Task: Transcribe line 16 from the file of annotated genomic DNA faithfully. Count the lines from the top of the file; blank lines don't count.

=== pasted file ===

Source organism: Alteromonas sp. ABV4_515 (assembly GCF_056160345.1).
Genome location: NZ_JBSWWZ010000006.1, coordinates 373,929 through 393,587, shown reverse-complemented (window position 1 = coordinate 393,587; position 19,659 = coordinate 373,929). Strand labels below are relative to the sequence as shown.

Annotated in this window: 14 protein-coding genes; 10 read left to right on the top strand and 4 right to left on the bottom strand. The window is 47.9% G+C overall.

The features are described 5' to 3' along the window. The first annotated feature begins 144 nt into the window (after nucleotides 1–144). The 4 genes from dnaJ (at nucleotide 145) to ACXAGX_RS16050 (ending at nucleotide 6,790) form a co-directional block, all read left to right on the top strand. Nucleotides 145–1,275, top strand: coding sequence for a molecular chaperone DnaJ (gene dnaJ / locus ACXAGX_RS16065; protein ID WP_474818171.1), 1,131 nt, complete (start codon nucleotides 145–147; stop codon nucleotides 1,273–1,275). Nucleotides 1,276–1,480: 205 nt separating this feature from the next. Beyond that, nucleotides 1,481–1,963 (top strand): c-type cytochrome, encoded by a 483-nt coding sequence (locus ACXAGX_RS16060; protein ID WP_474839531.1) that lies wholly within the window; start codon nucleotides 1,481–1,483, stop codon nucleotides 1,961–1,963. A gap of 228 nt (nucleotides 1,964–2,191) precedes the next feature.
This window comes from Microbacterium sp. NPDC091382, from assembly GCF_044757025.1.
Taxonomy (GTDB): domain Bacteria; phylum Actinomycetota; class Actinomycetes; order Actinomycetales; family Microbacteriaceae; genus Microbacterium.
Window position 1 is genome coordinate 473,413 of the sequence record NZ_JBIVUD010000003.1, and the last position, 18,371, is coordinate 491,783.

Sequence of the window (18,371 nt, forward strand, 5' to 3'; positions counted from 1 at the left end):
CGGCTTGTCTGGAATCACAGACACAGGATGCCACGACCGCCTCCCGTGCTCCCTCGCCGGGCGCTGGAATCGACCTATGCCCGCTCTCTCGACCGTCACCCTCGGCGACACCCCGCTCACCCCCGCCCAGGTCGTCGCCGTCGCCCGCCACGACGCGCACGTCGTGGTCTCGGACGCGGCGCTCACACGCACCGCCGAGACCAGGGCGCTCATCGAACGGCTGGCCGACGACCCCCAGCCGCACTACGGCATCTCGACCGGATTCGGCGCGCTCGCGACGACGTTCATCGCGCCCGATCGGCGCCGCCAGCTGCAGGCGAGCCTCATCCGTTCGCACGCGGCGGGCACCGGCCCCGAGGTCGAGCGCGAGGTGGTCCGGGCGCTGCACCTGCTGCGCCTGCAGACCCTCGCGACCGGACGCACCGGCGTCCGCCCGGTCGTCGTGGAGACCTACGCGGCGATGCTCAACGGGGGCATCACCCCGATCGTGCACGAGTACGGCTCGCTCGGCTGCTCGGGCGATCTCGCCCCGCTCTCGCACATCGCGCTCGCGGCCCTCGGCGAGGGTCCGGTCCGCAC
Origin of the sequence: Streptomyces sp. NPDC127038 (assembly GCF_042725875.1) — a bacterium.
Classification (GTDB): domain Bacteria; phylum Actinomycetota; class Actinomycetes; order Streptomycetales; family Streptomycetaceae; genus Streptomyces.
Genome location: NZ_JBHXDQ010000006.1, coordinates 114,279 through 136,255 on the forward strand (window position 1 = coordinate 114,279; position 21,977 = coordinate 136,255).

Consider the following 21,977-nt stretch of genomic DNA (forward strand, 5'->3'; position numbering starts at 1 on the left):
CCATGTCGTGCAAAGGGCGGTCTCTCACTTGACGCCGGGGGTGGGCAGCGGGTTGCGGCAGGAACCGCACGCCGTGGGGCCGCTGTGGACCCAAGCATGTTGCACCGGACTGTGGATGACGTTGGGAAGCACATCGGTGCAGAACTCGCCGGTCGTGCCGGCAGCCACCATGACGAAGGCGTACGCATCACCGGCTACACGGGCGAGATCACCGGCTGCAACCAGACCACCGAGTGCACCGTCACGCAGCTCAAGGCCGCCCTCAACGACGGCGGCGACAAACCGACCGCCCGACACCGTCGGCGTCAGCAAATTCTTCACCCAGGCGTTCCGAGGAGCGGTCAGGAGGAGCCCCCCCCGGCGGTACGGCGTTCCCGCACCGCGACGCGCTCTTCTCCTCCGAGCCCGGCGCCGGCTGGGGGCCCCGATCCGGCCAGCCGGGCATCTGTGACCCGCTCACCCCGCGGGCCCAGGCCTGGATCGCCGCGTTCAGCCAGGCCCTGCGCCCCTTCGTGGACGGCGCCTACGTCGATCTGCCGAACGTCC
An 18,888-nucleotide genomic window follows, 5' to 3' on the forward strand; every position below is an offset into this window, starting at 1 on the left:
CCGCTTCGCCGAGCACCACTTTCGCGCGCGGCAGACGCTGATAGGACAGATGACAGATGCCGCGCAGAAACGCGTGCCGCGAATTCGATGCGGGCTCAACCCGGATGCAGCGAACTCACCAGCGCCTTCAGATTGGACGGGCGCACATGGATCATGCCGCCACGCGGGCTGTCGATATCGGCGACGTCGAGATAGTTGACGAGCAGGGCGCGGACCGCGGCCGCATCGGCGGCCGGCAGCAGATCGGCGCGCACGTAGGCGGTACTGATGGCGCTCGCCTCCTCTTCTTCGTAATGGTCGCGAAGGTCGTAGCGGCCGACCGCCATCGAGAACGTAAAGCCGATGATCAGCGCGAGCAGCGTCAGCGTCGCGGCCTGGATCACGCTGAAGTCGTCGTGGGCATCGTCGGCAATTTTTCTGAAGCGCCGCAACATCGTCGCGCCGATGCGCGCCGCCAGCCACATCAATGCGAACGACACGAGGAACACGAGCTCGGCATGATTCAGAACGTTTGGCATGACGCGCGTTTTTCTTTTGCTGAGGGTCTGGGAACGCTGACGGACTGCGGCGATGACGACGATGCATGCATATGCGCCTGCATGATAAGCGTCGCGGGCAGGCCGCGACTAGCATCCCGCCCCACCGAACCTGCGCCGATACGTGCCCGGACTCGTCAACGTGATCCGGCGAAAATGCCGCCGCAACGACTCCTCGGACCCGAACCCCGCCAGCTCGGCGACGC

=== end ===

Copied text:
CCGCTTCGCCGAGCACCACTTTCGCGCGCGGCAGACGCTGATAGGACAGATGACAGATGCCGCGCAGAAACGCGTGCCGCGAATTCGATGCGGGCTCAACCCGGATGCAGCGAACTCACCAGCGCCTTCAGATTGGACGGGCGCACATGGATCATGCCGCCACGCGGGCTGTCGATATCGGCGACGTCGAGATAGTTGACGAGCAGGGCGCGGACCGCGGCCGCATCGGCGGCCGGCAGCAGATCGGCGCGCACGTAGGCGGTACTGATGGCGCTCGCCTCCTCTTCTTCGTAATGGTCGCGAAGGTCGTAGCGGCCGACCGCCATCGAGAACGTAAAGCCGATGATCAGCGCGAGCAGCGTCAGCGTCGCGGCCTGGATCACGCTGAAGTCGTCGTGGGCATCGTCGGCAATTTTTCTGAAGCGCCGCAACATCGTCGCGCCGATGCGCGCCGCCAGCCACATCAATGCGAACGACACGAGGAACACGAGCTCGGCATGATTCAGAACGTTTGGCATGACGCGCGTTTTTCTTTTGCTGAGGGTCTGGGAACGCTGACGGACTGCGGCGATGACGACGATGCATGCATATGCGCCTGCATGATAAGCGTCGCGGGCAGGCCGCGACTAGCATCCCGCCCCACCGAACCTGCGCCGATACGTGCCCGGACTCGTCAACGTGATCCGGCGAAAATGCCGCCGCAACGACTCCTCGGACCCGAACCCCGCCAGCTCGGCGACGC